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154 METALLURGY OF CAST IRON.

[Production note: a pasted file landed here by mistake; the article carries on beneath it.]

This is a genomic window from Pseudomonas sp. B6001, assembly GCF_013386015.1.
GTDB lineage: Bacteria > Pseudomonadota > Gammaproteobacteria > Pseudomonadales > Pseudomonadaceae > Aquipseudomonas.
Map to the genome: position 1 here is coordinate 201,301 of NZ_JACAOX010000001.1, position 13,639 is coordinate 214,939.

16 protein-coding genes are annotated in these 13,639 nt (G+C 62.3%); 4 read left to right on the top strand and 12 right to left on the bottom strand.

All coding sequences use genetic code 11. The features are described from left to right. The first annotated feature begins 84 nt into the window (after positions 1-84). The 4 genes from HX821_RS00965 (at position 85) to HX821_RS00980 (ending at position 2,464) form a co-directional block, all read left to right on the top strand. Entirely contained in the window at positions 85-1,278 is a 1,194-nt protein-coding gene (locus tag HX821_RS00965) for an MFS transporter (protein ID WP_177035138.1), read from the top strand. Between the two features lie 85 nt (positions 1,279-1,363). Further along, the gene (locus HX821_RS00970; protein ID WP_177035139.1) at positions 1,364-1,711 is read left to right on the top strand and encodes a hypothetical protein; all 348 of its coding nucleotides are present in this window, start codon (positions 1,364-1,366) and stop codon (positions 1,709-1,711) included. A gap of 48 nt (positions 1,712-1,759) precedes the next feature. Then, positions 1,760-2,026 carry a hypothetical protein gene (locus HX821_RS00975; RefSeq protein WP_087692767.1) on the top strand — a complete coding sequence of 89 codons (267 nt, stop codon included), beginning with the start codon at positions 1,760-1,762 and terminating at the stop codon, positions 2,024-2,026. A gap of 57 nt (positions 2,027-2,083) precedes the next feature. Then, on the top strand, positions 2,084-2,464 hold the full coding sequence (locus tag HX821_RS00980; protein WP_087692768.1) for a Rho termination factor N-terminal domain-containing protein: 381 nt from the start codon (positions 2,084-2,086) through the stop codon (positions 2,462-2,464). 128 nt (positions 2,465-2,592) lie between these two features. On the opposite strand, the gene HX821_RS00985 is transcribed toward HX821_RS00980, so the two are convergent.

desirable to know the manganese, phosphorus, and total carbon contents are such as stove plate, light work, and the general run of chilled castings. From the above it can be seen that it would generally be advisable for furnacemen in advertising their irons to state, together with the numbers of the grades or brands they make, what percentage or range of manganese, phosphorus, and total carbon their irons generally contain, as there are conditions demanding varying percentages of these elements met with that would the greater enhance the sale of the irons were these points made known. As, for example, a founder making very thin castings would require higher phosphorus, which gives more fluidity to iron than is available in some regular No. i grades. Then again, it is often necessary to know what manganese an iron contains, as when it is more than .50 its influence is to harden. With regard to the carbon, the " total" is all that is generally required. Giving the percentage of what is combined or free carbon in pig iron generally tells nothing further than the melting qualities of the metal. In this, the more the carbon is combined the easier or quicker the iron melts — a fact discovered by the writer several years ago, and confirmed by Dr. R. Moldenke by further experiment. If a knowledge of the combined or graphitic carbon contents of pig iron was of any real value in grading pig iron by analysis, grading could be done effectually by fracture or hardness, and the only determination required would be that of the total carbon, phosphorus, or manganese, according as information might be desired of one or all of these ingredients. It is not the author's idea, that because the grades are divided at every quarter of one castings. analysis which may be given is simply an average of the whole, generally taken from the two ends andith the uncertainty of furnace workings when in urgent need of ten hundred jon of iron; and Sir........................ 2,720 "